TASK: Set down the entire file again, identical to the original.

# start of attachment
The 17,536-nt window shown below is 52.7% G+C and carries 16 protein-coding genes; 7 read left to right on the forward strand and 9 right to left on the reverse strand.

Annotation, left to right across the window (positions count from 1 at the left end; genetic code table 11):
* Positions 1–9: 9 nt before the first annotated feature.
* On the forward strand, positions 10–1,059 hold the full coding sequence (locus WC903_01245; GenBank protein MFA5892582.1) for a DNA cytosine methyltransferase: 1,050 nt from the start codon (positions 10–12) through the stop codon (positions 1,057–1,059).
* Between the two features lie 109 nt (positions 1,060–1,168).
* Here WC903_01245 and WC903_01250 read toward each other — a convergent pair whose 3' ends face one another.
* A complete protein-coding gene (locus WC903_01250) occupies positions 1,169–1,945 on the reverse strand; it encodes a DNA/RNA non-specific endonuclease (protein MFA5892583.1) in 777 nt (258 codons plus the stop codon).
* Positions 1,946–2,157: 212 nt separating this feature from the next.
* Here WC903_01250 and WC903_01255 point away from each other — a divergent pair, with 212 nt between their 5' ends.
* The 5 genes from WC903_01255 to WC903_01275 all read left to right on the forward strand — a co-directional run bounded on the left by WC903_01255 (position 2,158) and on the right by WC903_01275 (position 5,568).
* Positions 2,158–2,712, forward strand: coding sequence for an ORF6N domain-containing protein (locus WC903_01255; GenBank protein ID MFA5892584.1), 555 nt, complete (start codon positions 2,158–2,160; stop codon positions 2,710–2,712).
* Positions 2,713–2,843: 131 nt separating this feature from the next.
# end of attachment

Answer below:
The 17,536-nt window shown below is 52.7% G+C and carries 16 protein-coding genes; 7 read left to right on the forward strand and 9 right to left on the reverse strand.

Annotation, left to right across the window (positions count from 1 at the left end; genetic code table 11):
* Positions 1–9: 9 nt before the first annotated feature.
* On the forward strand, positions 10–1,059 hold the full coding sequence (locus WC903_01245; GenBank protein MFA5892582.1) for a DNA cytosine methyltransferase: 1,050 nt from the start codon (positions 10–12) through the stop codon (positions 1,057–1,059).
* Between the two features lie 109 nt (positions 1,060–1,168).
* Here WC903_01245 and WC903_01250 read toward each other — a convergent pair whose 3' ends face one another.
* A complete protein-coding gene (locus WC903_01250) occupies positions 1,169–1,945 on the reverse strand; it encodes a DNA/RNA non-specific endonuclease (protein MFA5892583.1) in 777 nt (258 codons plus the stop codon).
* Positions 1,946–2,157: 212 nt separating this feature from the next.
* Here WC903_01250 and WC903_01255 point away from each other — a divergent pair, with 212 nt between their 5' ends.
* The 5 genes from WC903_01255 to WC903_01275 all read left to right on the forward strand — a co-directional run bounded on the left by WC903_01255 (position 2,158) and on the right by WC903_01275 (position 5,568).
* Positions 2,158–2,712, forward strand: coding sequence for an ORF6N domain-containing protein (locus WC903_01255; GenBank protein ID MFA5892584.1), 555 nt, complete (start codon positions 2,158–2,160; stop codon positions 2,710–2,712).
* Positions 2,713–2,843: 131 nt separating this feature from the next.